Last modified: Wednesday, April 21, 2010
IU events net 600,000 pounds of e-waste for recycling
FOR IMMEDIATE RELEASE
April 21, 2010
BLOOMINGTON, Ind. -- Events this month at Indiana University Bloomington and Indiana University South Bend collected an estimated 600,000 pounds of electronic waste for recycling and environmentally safe disposal.
The second Electronic Waste Collection Days, conducted April 8-10 at IU Bloomington, yielded 350,000 pounds of e-waste, according to preliminary results. Some 2,147 cars and trucks dropped off old computers, monitors, TVs and other devices at the purple lot north of Assembly Hall.
At IU South Bend, the Tough Stuff Recycling Fest, carried out by the Center for a Sustainable Future on April 9-10, collected 250,000 pounds of waste consumer electronics items. A total of 1,535 vehicles dropped off waste for the event.
IU East, IU Northwest and Indiana University-Purdue University Columbus also contributed to the total e-waste that was collected at the university sites.
The first Electronic Waste Collection Days program at IU Bloomington took place in April 2009, planned and carried out by interns with the IU Office of Sustainability. Response was strong again this year.
"Free electronic waste collection was a wild idea an IU Sustainability intern, Kristin Hanks, suggested a couple of years ago," said Bill Brown, the IU Bloomington director of sustainability. "Sustainability interns Laura Knudsen and Susan Coleman, along with scores of collaborators, have taken it to the next level with over a million pounds of potentially toxic electronic waste safely diverted from the landfill in the past two years and the entire community has benefited from their vision and hard work."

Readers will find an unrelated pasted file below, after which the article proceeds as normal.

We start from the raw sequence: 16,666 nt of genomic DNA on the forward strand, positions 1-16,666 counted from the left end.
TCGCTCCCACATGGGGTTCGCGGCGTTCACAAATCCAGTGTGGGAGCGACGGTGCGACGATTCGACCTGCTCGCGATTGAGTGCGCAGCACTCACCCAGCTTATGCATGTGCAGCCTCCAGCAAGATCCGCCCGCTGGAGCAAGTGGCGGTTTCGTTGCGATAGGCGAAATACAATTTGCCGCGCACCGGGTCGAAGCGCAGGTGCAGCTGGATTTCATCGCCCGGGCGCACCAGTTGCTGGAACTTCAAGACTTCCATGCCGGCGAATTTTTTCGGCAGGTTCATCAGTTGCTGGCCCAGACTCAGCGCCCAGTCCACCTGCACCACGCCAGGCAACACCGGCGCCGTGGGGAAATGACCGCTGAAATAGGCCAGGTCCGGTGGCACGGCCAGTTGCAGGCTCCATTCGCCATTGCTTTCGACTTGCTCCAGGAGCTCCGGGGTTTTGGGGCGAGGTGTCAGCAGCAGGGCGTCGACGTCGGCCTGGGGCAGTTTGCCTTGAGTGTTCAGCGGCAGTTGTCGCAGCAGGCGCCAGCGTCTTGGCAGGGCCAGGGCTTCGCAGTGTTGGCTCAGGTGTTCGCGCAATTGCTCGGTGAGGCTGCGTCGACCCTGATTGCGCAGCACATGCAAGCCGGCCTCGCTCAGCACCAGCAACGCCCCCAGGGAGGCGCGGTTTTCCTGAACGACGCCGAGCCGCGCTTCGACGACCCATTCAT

Carissa Hipsher, coordinator of this year's IU South Bend event, said it "went extremely well. We had great weather and an amazing turnout," she said.
None of the electronics received at the events are processed for resale. Anything that could potentially contain sensitive data, such as cell phones or computers, is shredded. One hundred percent of the equipment dropped off is recycled and kept out of landfills. Recycling services are provided by Apple.
IU and campus sustainability officials will evaluate the need for similar events in the future. A new state law requires electronics manufacturers to pick up much of the expense of recycling e-waste, but it is unclear how widely electronics recycling will become available at little or no cost.